The waveguide 228's average evanescent electric field strength may then be determined by dividing the total evanescent electric field by the number of the rays of the excitation light 30 that are launched into the sensor 222, rather than dividing by the number of the transported rays that the waveguide 228 carries. In the following discussions, the waveguide 228's total evanescent field strengths are similarly referenced to a light source 46 that emits excitation light 30 having a constant amount of power.

Key goals for the sensor 222 are to maximize its transport efficiency for the excitation light 30 that is launched into it, and to maximize the total evanescent electric field strength around its sensing waveguide 228. However, some variations in these performance levels for the sensor 222 must be accepted over the tolerance range of expected misalignment errors of the right angle reflector 58 and the sensor 222 with respect to each other.

By way of non-limiting example, for the FIG. 25 polystyrene-in-water optical sensor 222 design case that is described herein, let it be assumed that the worst-case lateral misalignment error of the right angle reflector 58 and the sensor 222 is about ±0.15 mm. In general, an axial misalignment error between the reflector 58 and sensor 222 is not as critical an issue since it is relatively easy to mechanically control the spacing in one dimension between two objects, but it may be more difficult to assure two-dimensional lateral alignment between the same two objects, particularly if both objects must accommodate multiple parallel optical channels, such as might be found in a sensor array comprising multiple sensors 222 or 132 a.

Let it be further assumed that the optical radius of the spherical excitation light lens 160 is 1.32 mm; and that the two important input propagation angles ω1 and ω2 are 76.1° and 85.4° in air, respectively. It will be recalled that the input propagation angles ω1 and ω2 are important because they correspond, respectively, to the largest and smallest cone angles for the input excitation rays 30C and 30D that can directly enter the sensing waveguide 228 after being reflected from the reflective surface 227. It will be further recalled that ω1 is determined by the divergence of the input rays of excitation light 30. The second angle ω2 is determined by the shape of the profile r(ω), that is, by the adjustable parameters R90 °, A, and B. This second angle, associated with the intersection of the reflective surface 227 with waveguide 228, may be independently selected by the designer and is typically set equal to a numerical aperture that is about ⅓ to ½ of the numerical aperture of the light source. It has been found that reflective surface 227's effectiveness improves slightly as this numerical aperture value is reduced, but the shape of reflective surface 227 becomes increasingly elongated. Long tapered plastic injection mold profiles with an optical quality finish are more difficult to make and this may create a practical limit to reducing ω2 further.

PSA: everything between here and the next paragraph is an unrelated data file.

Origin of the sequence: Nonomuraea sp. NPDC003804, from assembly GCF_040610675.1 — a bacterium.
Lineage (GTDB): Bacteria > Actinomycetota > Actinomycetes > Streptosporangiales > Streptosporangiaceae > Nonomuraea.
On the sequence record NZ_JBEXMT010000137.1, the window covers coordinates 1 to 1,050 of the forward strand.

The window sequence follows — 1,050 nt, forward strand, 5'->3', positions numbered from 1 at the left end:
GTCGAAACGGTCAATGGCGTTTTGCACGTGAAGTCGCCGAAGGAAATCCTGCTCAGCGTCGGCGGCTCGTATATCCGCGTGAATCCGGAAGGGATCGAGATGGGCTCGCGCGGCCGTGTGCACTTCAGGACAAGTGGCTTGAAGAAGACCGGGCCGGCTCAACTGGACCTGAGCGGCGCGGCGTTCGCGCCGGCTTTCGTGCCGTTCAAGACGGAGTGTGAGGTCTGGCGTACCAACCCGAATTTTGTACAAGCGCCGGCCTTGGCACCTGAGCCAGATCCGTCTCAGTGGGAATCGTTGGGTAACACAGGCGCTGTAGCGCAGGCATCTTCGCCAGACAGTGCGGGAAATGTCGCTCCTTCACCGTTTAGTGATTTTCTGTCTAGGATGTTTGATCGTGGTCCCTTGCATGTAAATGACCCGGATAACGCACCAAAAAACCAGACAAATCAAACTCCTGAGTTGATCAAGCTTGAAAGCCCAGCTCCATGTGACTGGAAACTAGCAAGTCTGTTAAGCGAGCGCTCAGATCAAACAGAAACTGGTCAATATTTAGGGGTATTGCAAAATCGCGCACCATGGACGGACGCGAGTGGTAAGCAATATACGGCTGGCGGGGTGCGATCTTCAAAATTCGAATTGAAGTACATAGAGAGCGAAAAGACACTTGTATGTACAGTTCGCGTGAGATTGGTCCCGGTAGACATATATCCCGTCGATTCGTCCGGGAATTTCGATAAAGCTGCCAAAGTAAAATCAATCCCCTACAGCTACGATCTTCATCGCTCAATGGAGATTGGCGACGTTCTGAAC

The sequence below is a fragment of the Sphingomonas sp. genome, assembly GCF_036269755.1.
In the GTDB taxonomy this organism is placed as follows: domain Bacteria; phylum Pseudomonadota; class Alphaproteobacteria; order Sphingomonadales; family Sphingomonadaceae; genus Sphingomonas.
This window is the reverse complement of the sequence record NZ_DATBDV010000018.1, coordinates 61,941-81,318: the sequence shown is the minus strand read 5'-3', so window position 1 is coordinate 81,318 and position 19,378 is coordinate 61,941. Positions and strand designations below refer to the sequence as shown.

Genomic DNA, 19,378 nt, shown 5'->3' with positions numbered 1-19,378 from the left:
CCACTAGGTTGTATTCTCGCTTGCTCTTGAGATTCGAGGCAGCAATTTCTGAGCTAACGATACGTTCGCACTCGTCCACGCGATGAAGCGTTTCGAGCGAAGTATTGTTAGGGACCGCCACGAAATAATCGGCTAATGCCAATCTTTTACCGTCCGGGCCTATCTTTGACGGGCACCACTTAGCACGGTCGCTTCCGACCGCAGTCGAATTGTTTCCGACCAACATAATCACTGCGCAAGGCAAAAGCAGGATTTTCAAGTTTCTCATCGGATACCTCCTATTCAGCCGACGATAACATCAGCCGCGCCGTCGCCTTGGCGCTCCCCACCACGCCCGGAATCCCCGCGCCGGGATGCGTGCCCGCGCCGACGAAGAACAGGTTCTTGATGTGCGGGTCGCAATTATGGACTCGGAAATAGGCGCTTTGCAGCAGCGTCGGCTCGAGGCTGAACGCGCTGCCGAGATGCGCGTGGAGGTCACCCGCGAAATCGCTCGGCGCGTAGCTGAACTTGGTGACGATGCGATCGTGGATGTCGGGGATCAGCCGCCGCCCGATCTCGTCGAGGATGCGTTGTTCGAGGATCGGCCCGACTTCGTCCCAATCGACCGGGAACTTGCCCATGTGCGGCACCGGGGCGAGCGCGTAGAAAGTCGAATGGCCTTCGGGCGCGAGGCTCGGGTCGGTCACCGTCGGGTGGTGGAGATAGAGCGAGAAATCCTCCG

Due to the large number of independent variables involved in designing the reflective surface 227, it may be useful to optimize any particular desired reflective surface 227 by using a nonsequential ray-tracing program such as Opticad, made by Focus Software of Tucson, Ariz.

Using such techniques, it has been discovered that the amount of signal recovery light 32 that returns from sensing waveguide 228 can be made to be relatively constant and robust over a range of misalignment errors of the right angle reflector 58 and the sensor 222 with respect to each other, if the reflective surface 227 is designed so that reflected propagation angles θ0i near ω1 are made less than the average reflected propagation angle θ0i for the reflective surface 227, while reflected propagation angles θ0i near excitation angle ω2 are made larger than the average. Such a strategy may provide a total evanescent electric field strength surrounding sensing waveguide 228 that exceeds that provided for the waveguide 28 of the sensor 22 design, which uses a constant reflected propagation angle θ0 equal to the average reflected propagation angle θ0i.

FIGS. 19 and 20 illustrate the effects of varying the shape of the reflective surface 227 when ω1 and ω2 have the particular assumed numerical values that were set forth above. Such changes in the shape of the reflective surface 227 change the reflected propagation angles θ0i of the reflected rays of excitation light 30, and result in corresponding changes in the numerical aperture range for the reflected propagation angles θ0i of excitation light 30 between ω1 and ω2, as well as for reflected propagation angles θ0i outside of the ω1 to ω2 range.

Referring again to FIG. 19, it shows the optical sensor 222's transport efficiency for the excitation light 30 that is launched into it under the nominal worst-case lateral misalignment error of 0.15 mm, for a range of shapes for the reflective surface 227. The iso-contour plots 162 show the percentages of the input excitation light 30 from the right angle reflector 58 that are successfully transported by the sensor 222's sensing waveguide 228; and are plotted as functions of the numerical apertures of the rays of input excitation light 30C and 30D that have been reflected from the reflective surface 227 at the two important input propagation angles ω1 and ω2, respectively.